Council spikes housing post

A new $100,000 per year position would accomplish little, most agreed.

After months of work, the field of candidates vying to become the city’s new affordable housing development manager was winnowed to two.

But instead of choosing the one recommended by the mayor, City Councilors on Wednesday chose neither, saying the hiring process – and the issue of whether the position would improve affordable housing – was too divisive to warrant spending the money.

“The intent was to bring in new blood, new ideas, new thinking and new players,” said Councilman Bob Scales, who brought the idea forward during last year’s budget process. “(And) to bring in someone to put deals together and get affordable housing projects going.”

The consultant would have worked alongside local housing agencies and beneath city planner Brent Butler, who was recently hired to fill the position last held by Winslow Tomorrow Manager Kathy Cook.

Butler already is set to spend 25 percent of his time furthering affordable housing initiatives.

The idea for hiring outside help earlier received unanimous support from councilors who, like Scales, were eager to see some movement on the issue.

A panel composed of affordable housing experts was formed to help with the selection process, which often was stifled by internal conflict, according to members.

On Wednesday, the council voted 5-2 – Jim Llewellyn and Kjell Stoknes were the lone councilors to favor it – to deny the award of the $100,000, one-year contract to Sound Community Ventures, headed by islander Bob Powers.

Also vying for the spot was On Time Services, fronted by fellow islander Bill Reddy, who last fall parted ways with the island’s Housing Resources Board, where he served as executive director until stepping down.

Carl Florea, Reddy’s successor at HRB, was a member of the hiring panel.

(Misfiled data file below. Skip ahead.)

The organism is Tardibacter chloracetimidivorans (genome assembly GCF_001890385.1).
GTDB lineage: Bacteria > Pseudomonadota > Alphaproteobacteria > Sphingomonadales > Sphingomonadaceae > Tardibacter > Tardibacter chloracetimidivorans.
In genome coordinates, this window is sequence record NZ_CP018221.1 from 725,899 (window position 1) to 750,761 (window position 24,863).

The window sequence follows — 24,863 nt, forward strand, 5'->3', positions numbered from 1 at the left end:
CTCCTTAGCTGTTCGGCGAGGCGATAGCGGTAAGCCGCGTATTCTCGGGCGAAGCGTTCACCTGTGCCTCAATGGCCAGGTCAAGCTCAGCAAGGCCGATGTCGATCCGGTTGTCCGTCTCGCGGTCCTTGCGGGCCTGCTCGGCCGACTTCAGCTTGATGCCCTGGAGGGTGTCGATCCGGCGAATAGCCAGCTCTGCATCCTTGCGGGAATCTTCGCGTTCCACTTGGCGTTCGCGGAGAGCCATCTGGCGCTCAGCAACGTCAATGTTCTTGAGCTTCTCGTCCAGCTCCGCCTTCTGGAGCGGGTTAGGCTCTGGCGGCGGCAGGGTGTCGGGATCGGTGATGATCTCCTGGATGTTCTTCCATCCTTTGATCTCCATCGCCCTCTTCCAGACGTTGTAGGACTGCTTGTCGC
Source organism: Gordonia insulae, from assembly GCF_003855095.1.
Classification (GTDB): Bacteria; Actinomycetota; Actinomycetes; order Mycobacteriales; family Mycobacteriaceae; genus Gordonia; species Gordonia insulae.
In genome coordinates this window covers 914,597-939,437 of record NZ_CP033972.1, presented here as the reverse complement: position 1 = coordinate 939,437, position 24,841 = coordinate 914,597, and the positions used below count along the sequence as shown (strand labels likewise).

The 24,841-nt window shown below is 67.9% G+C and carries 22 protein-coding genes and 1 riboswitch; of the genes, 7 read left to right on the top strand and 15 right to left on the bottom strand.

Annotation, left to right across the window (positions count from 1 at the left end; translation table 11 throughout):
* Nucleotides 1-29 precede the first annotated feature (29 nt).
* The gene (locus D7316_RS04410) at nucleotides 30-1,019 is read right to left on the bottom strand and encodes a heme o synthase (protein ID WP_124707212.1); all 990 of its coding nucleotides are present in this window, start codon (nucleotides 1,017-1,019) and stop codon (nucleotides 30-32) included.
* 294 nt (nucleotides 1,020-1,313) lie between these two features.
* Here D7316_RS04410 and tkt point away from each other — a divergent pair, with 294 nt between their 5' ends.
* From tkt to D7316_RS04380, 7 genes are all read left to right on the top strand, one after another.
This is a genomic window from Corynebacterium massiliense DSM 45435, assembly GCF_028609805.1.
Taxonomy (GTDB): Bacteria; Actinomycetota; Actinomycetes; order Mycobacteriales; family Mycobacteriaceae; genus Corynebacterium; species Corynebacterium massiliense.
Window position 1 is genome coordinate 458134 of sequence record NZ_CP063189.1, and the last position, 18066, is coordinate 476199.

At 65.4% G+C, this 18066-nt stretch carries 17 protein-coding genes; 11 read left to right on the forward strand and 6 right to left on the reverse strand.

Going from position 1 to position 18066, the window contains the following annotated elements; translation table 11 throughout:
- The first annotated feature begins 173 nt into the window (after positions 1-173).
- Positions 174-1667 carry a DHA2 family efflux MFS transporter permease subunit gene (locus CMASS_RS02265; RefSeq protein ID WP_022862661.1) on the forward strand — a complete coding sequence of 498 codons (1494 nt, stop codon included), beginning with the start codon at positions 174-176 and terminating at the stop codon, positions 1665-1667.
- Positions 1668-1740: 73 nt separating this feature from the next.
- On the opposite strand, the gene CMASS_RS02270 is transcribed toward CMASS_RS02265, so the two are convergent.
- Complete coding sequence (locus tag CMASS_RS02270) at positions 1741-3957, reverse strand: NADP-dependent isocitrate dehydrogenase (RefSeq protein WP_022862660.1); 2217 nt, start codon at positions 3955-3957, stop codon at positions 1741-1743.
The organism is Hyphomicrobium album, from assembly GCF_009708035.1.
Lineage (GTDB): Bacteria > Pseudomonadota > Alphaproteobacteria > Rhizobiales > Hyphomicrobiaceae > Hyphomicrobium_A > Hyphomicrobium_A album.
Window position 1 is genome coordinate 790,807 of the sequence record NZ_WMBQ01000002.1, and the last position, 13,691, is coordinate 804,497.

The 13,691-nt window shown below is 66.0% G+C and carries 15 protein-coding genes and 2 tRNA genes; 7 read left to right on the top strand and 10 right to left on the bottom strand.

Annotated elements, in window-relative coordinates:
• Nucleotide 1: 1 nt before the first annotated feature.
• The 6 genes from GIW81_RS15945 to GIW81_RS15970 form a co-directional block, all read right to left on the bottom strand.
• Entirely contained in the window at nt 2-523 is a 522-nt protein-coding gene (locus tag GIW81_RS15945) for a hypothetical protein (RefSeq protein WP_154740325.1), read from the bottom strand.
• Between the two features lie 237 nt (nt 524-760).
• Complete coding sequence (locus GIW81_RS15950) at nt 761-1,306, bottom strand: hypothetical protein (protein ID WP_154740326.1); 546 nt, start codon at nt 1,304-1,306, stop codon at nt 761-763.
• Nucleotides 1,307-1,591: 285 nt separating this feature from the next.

He and others questioned from the beginning whether the position was necessary, but ultimately continued to participate in the process because others thought it was important.

Florea said creating affordable housing is a struggle not because there aren’t enough players involved, but because it’s a monumentally difficult task.

“Based on my experience a community needs three things to create affordable housing – land, capital and organizational capacity,” he said. “Which of those three is addressed by this?”

Florea said the high cost of land is the biggest obstacle to creating affordable housing on the island.

But Scales, who also was part of the panel, said the process was fraught with conflict from the beginning because Florea and others opposed the idea.

“We spent a lot of time arguing the merits of the contract as opposed to the merits of the candidates,” he said. “I still don’t know what their objections are.”

Mayor Darlene Kordonowy’s recommendation for the new hire was made following multiple split votes, the results of which also have been disputed by panel members.

Aside from internal friction, she said, the process suffered from a lack of direction from council. Despite that, she thought it was worth making the hire.

“There are enough possible projects out there that made me think another set of skills could have been helpful,” she said.

Those projects include the 15-acre, city-owned Suzuki property – on which some would like to see affordable housing built – and six acres of land off Ferncliff Avenue, donated to the city earlier this year by islander Lois Curtis for the express purpose of building affordable housing. Also under focus are the Quay Bainbridge Apartments in Winslow, which are said to be for sale to developers.

Scales said creating rental housing should be a focus of the new position, though it ultimately was intended to be an “experiment.”

Scales voted against the contract, he said, because the effort had diverged too greatly from its original intent.

Since the vote only denied the specific contract, there is still a possibility that the money will be used with a similar aim.

“Let’s see if any better ideas come forward,” Scales said.

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